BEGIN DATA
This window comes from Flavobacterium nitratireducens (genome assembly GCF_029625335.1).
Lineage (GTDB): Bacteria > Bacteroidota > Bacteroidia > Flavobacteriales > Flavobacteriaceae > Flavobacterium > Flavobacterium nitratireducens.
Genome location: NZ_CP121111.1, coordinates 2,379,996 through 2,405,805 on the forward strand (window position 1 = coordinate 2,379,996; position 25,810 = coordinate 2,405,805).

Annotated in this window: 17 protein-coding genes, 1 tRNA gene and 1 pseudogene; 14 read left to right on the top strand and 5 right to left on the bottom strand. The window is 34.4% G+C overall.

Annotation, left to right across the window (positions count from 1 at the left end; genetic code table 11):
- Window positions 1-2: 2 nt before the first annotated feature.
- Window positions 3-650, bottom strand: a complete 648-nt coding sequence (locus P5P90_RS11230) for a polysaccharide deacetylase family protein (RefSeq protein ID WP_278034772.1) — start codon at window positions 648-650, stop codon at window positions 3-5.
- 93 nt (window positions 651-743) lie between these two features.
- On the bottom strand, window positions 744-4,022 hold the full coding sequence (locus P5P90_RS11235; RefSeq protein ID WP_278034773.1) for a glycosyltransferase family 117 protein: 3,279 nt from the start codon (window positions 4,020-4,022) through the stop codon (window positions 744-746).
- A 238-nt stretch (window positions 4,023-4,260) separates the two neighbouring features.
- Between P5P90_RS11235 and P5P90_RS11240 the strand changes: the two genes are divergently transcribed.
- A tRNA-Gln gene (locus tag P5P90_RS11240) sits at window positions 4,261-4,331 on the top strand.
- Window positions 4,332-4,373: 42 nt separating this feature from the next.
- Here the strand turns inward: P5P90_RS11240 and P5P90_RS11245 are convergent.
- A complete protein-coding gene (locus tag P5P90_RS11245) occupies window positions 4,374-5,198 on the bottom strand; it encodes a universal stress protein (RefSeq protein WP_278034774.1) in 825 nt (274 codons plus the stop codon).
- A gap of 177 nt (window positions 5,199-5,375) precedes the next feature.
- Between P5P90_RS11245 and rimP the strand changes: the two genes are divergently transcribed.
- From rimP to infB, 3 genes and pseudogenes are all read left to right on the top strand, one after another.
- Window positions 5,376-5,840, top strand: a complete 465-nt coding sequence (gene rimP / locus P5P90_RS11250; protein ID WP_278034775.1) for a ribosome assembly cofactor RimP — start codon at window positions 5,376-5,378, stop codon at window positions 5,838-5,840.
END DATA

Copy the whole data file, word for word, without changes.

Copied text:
This window comes from Flavobacterium nitratireducens (genome assembly GCF_029625335.1).
Lineage (GTDB): Bacteria > Bacteroidota > Bacteroidia > Flavobacteriales > Flavobacteriaceae > Flavobacterium > Flavobacterium nitratireducens.
Genome location: NZ_CP121111.1, coordinates 2,379,996 through 2,405,805 on the forward strand (window position 1 = coordinate 2,379,996; position 25,810 = coordinate 2,405,805).

Annotated in this window: 17 protein-coding genes, 1 tRNA gene and 1 pseudogene; 14 read left to right on the top strand and 5 right to left on the bottom strand. The window is 34.4% G+C overall.

Annotation, left to right across the window (positions count from 1 at the left end; genetic code table 11):
- Window positions 1-2: 2 nt before the first annotated feature.
- Window positions 3-650, bottom strand: a complete 648-nt coding sequence (locus P5P90_RS11230) for a polysaccharide deacetylase family protein (RefSeq protein ID WP_278034772.1) — start codon at window positions 648-650, stop codon at window positions 3-5.
- 93 nt (window positions 651-743) lie between these two features.
- On the bottom strand, window positions 744-4,022 hold the full coding sequence (locus P5P90_RS11235; RefSeq protein ID WP_278034773.1) for a glycosyltransferase family 117 protein: 3,279 nt from the start codon (window positions 4,020-4,022) through the stop codon (window positions 744-746).
- A 238-nt stretch (window positions 4,023-4,260) separates the two neighbouring features.
- Between P5P90_RS11235 and P5P90_RS11240 the strand changes: the two genes are divergently transcribed.
- A tRNA-Gln gene (locus tag P5P90_RS11240) sits at window positions 4,261-4,331 on the top strand.
- Window positions 4,332-4,373: 42 nt separating this feature from the next.
- Here the strand turns inward: P5P90_RS11240 and P5P90_RS11245 are convergent.
- A complete protein-coding gene (locus tag P5P90_RS11245) occupies window positions 4,374-5,198 on the bottom strand; it encodes a universal stress protein (RefSeq protein WP_278034774.1) in 825 nt (274 codons plus the stop codon).
- A gap of 177 nt (window positions 5,199-5,375) precedes the next feature.
- Between P5P90_RS11245 and rimP the strand changes: the two genes are divergently transcribed.
- From rimP to infB, 3 genes and pseudogenes are all read left to right on the top strand, one after another.
- Window positions 5,376-5,840, top strand: a complete 465-nt coding sequence (gene rimP / locus P5P90_RS11250; protein ID WP_278034775.1) for a ribosome assembly cofactor RimP — start codon at window positions 5,376-5,378, stop codon at window positions 5,838-5,840.